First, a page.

- Create a command structure with emergency roles and responsibilities.
- Employees managing health and safety should be competent, with the required knowledge and experience.
- There should be back up for everyone in the chain of command, in case of absence or injury.
- An incident controller, technical site-specific information support and first aiders are key.
- Employees responsible for shutting down power should be trained and knowledgeable on all site machinery and operations.
- ARK’s Manned Guarding can be integrated into an emergency response plan and the command chain. All officers are trained to respond efficiently to a range of emergencies including water leaks and damage, fire and electrical hazards. Introducing guarding into your emergency plan will reduce the burden on staff and ensure the chain of command runs smoothly.
- Form evacuation and assembly procedures including employee meeting points.
- Staff should be trained for all evacuation and assembly procedures. Consider how employees with mobility issues or disabilities may require assistance.
- Always take a headcount and alert emergency services of any staff who could still be in danger.
- Account for non-staff members on the premises.
- Have contact lists for employee’s family, friends and emergency services.
- Provide fire safety training for all employees.
- Businesses must comply with the Regulatory Reform (Fire Safety) Order 2005.
- Regular risk assessments are required to identify fire hazards and take necessary precautions.
- Keep an up to date record of all staff training.
- Cannon provide fire suppression solutions, fire extinguishers and fire sprinkler systems, protecting businesses and preserving their valuable assets in an emergency.
- Maintain a resources list:
- Which resources each employee has responsibility for?
- What needs to be taken from the building in an emergency i.e. important information or equipment?
- Keep in mind, the type of emergency may warrant different resources.
Where the site is shared with another employer, consider coordinating emergency plans.
Business operations should not resume until the emergency has been dealt with. The emergency services can help.
Always test the plan by holding simulations and drill exercises.
Review the plan regularly and make any required alterations.
Consider a Grab Bag policy, if employees can’t go home in an emergency.
First Aid in the Workplace
The Health and Safety (First-Aid) Regulations 1981 applies to all workplaces. Employers don’t have to provide first aid provisions for non-employees, but the HSE strongly recommends they are included in the assessment of first aid requirement.
The risk assessment for first aid should consider hazards, organization size and any other relevant factors to ensure compliance and safety. It should be updated with any significant changes to the business.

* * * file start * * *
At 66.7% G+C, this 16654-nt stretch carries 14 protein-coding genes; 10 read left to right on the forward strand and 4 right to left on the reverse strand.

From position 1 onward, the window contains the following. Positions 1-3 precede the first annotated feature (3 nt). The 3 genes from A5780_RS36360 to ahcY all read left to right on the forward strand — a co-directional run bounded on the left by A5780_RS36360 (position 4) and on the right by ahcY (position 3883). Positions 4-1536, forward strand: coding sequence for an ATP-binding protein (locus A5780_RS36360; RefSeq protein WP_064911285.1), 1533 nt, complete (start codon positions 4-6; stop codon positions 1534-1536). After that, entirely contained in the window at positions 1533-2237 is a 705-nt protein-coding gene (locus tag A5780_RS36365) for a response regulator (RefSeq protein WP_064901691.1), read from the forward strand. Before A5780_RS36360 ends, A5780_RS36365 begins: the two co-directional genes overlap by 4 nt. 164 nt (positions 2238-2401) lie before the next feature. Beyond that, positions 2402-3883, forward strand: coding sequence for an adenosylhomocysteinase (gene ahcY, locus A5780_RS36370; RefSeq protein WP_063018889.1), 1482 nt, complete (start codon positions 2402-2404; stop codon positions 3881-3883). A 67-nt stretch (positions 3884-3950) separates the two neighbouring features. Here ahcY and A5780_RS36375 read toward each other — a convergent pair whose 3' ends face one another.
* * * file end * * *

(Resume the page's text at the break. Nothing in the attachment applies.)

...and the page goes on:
The minimum first aid provision for any workplace is:
- A well-stocked and maintained first aid kit. Medication should not be kept in the first aid kit and must be safely stored separately.
- A trained first aider.
- Clearly visible first aid information for employees.
Some workplace environments will require extra provisions to comply with safety legislation e.g. kitchens require blue plasters as they are more visible.
Defibrillators are not required to comply with the Health and Safety (First-Aid) Regulations 1981. But, if the assessment identifies a need for one, although they include clear instructions, the HSE recommends your staff be fully trained to use it.
Visit the NHS website for advice on urgent and emergency care.
Legislation for workplace emergency procedures includes but is not limited to:
- The Health and Safety at Work Act 1974 – It gives employers a legal duty, as reasonably practicable to ensure the health, safety, and welfare of employees and others.
- The Management of Health and Safety at Work Regulations 1999 – Employers must assess and manage risks to their employees and others, including planning and training for emergencies.
- The Dangerous Substances (Notification and Marking of Sites) Regulations 1990 -The notification and marking of sites that store dangerous substances or ‘relevant ammonium nitrate mixtures.’
- The Regulatory Reform (Fire Safety) Order 2005 – Businesses’ fire safety procedures are to government standards, without that, employers face fine or imprisonment for putting staff and workplace at risk.
- The Health and Safety (First-Aid) Regulations 1981 – Employers must supply appropriate equipment, facilities and personnel to ensure employees are given the required attention if they are injured or ill at work.
- The Control of Major Accident Hazards Regulations 2015 – Prevent and mitigate the effects of major accidents to people and the environment involving dangerous substances. It requires a Major Accident Prevention Policy (MAPP) stating commitment to high standards of hazard control.
You can find industry-specific legislation listed and explained on the HSE website.
GOV.UK recommends these for workplace emergency planning:
- Make sure you have suitable insurance, the Association of British Insurers provides helpful information.
- Complete the 10 Minute Plan on the Business Emergency Resilience Group website
- Use the Dummies Guide to Business Continuity to think through potential business disruptions and how to deal with them.
- Collate a ‘battle box’ with all important documents and items relevant to your business.
- Consider requirements for cyber threats
- Complete a free Business Resilience Health Check to help you understand how to make your company more resilient.